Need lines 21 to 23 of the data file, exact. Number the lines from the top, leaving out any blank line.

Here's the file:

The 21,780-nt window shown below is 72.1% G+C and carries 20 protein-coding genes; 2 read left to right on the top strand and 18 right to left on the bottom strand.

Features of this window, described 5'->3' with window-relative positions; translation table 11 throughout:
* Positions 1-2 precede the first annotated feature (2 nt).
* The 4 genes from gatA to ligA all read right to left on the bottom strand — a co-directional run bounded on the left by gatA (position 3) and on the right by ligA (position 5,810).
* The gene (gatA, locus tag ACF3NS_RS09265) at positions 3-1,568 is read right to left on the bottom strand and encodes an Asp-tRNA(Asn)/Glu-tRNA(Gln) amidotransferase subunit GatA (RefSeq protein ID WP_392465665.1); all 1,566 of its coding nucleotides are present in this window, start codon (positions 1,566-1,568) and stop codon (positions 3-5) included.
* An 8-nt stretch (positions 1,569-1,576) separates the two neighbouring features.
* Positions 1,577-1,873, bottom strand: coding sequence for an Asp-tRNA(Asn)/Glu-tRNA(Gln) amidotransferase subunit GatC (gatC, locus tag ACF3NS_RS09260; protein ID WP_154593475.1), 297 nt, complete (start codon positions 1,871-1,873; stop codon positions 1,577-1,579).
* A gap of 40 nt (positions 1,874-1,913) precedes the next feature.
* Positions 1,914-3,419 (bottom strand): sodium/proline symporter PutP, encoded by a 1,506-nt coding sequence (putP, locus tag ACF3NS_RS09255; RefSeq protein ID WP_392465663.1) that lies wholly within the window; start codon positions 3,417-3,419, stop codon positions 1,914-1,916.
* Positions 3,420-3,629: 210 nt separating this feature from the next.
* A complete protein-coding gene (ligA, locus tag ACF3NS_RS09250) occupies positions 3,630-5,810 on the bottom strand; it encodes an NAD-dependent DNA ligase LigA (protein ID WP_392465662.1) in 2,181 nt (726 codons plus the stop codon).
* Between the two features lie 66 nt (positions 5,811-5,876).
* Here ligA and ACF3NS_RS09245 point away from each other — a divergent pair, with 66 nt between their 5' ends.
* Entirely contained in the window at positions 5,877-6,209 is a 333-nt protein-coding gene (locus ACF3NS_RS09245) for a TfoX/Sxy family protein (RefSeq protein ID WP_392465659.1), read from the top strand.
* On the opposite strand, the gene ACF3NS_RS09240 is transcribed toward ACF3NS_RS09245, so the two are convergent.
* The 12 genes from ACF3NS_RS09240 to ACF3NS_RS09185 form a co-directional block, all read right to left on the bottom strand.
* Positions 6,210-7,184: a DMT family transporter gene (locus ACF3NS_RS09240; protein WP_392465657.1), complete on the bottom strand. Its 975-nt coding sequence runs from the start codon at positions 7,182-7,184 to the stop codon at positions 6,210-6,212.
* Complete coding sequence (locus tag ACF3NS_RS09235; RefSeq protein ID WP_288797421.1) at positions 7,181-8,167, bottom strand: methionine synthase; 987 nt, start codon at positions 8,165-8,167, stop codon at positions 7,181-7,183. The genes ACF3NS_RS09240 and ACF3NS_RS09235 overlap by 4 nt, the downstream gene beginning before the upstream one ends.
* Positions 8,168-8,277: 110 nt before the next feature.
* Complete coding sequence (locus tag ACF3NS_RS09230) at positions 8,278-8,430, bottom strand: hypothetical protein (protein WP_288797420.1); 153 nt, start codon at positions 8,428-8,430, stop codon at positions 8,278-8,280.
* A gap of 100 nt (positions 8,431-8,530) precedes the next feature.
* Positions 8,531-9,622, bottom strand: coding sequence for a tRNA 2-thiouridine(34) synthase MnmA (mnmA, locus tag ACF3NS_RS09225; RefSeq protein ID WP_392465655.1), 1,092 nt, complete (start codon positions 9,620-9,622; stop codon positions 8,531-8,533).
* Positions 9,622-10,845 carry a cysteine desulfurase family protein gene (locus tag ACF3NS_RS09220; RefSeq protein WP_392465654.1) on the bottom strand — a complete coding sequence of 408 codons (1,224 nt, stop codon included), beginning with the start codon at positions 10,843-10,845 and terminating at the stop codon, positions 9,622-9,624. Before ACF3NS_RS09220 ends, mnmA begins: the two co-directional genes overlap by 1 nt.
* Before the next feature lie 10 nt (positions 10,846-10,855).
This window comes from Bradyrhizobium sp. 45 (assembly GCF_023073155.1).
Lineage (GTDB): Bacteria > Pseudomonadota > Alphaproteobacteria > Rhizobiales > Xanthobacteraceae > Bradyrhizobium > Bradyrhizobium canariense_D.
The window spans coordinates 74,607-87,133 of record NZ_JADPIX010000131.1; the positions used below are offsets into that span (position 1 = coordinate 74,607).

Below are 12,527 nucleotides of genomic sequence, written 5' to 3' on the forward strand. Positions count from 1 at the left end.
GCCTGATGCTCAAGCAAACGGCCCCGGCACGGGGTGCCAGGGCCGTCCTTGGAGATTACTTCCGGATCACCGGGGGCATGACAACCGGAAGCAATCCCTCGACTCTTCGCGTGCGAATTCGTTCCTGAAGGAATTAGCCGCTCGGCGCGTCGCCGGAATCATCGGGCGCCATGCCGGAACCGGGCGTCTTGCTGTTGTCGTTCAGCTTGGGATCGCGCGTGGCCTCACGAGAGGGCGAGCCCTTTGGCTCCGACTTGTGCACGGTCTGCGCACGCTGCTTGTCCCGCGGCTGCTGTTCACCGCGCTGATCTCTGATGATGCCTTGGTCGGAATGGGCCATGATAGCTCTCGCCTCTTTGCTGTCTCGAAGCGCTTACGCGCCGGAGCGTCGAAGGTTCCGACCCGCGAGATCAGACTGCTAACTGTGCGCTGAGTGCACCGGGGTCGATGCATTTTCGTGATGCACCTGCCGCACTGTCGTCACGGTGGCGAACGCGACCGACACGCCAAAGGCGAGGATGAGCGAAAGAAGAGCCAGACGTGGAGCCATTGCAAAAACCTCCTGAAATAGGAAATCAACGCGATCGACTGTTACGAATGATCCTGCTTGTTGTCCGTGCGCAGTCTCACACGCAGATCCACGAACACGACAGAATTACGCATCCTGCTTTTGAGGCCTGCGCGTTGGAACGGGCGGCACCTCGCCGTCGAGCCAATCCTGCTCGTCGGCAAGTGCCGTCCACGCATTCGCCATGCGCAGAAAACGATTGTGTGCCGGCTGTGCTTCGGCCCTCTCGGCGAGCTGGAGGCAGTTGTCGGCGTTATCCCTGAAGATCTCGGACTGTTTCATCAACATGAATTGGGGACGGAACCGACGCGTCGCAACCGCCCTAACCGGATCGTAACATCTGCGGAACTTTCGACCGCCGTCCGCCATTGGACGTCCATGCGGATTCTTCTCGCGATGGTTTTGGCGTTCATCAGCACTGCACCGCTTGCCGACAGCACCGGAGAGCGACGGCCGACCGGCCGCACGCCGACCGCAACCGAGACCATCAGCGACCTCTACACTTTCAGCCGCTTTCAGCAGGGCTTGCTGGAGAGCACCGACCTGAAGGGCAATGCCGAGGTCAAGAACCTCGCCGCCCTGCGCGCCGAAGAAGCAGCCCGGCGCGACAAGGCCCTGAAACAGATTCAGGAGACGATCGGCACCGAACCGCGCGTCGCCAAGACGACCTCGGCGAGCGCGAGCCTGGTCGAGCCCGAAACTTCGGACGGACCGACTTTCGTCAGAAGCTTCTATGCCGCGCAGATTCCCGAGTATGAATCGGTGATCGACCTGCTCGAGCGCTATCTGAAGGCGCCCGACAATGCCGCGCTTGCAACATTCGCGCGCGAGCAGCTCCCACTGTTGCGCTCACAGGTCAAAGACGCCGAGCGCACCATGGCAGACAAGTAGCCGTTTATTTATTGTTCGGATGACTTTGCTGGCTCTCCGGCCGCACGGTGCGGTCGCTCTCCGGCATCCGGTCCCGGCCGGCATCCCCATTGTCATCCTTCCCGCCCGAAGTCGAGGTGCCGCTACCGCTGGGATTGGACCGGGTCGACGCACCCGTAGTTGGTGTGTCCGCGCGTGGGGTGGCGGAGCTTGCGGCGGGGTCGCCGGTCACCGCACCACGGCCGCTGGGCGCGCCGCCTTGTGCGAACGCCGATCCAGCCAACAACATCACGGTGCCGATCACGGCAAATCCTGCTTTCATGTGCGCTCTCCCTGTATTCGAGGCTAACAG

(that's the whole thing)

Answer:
* A gap of 100 nt (positions 8,431-8,530) precedes the next feature.
* Positions 8,531-9,622, bottom strand: coding sequence for a tRNA 2-thiouridine(34) synthase MnmA (mnmA, locus tag ACF3NS_RS09225; RefSeq protein ID WP_392465655.1), 1,092 nt, complete (start codon positions 9,620-9,622; stop codon positions 8,531-8,533).
* Positions 9,622-10,845 carry a cysteine desulfurase family protein gene (locus tag ACF3NS_RS09220; RefSeq protein WP_392465654.1) on the bottom strand — a complete coding sequence of 408 codons (1,224 nt, stop codon included), beginning with the start codon at positions 10,843-10,845 and terminating at the stop codon, positions 9,622-9,624. Before ACF3NS_RS09220 ends, mnmA begins: the two co-directional genes overlap by 1 nt.